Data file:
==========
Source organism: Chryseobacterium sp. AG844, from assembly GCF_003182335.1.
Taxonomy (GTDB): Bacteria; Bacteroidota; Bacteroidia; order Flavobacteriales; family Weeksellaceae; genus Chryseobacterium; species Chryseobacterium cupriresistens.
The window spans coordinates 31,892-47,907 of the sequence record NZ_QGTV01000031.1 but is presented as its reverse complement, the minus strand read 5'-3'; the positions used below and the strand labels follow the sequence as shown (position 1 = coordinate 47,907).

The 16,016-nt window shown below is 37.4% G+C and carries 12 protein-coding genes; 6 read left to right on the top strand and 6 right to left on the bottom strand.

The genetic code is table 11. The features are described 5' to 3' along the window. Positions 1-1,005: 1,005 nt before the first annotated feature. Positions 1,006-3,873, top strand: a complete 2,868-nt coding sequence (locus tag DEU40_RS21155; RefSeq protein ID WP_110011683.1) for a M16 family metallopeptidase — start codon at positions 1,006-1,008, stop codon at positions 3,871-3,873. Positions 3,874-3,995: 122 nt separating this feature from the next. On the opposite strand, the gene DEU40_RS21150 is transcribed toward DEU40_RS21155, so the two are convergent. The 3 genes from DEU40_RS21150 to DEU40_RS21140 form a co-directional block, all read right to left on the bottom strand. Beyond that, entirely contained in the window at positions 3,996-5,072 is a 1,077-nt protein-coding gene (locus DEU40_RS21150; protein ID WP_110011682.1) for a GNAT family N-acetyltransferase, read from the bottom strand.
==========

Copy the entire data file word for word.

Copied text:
Source organism: Chryseobacterium sp. AG844, from assembly GCF_003182335.1.
Taxonomy (GTDB): Bacteria; Bacteroidota; Bacteroidia; order Flavobacteriales; family Weeksellaceae; genus Chryseobacterium; species Chryseobacterium cupriresistens.
The window spans coordinates 31,892-47,907 of the sequence record NZ_QGTV01000031.1 but is presented as its reverse complement, the minus strand read 5'-3'; the positions used below and the strand labels follow the sequence as shown (position 1 = coordinate 47,907).

The 16,016-nt window shown below is 37.4% G+C and carries 12 protein-coding genes; 6 read left to right on the top strand and 6 right to left on the bottom strand.

The genetic code is table 11. The features are described 5' to 3' along the window. Positions 1-1,005: 1,005 nt before the first annotated feature. Positions 1,006-3,873, top strand: a complete 2,868-nt coding sequence (locus tag DEU40_RS21155; RefSeq protein ID WP_110011683.1) for a M16 family metallopeptidase — start codon at positions 1,006-1,008, stop codon at positions 3,871-3,873. Positions 3,874-3,995: 122 nt separating this feature from the next. On the opposite strand, the gene DEU40_RS21150 is transcribed toward DEU40_RS21155, so the two are convergent. The 3 genes from DEU40_RS21150 to DEU40_RS21140 form a co-directional block, all read right to left on the bottom strand. Beyond that, entirely contained in the window at positions 3,996-5,072 is a 1,077-nt protein-coding gene (locus DEU40_RS21150; protein ID WP_110011682.1) for a GNAT family N-acetyltransferase, read from the bottom strand.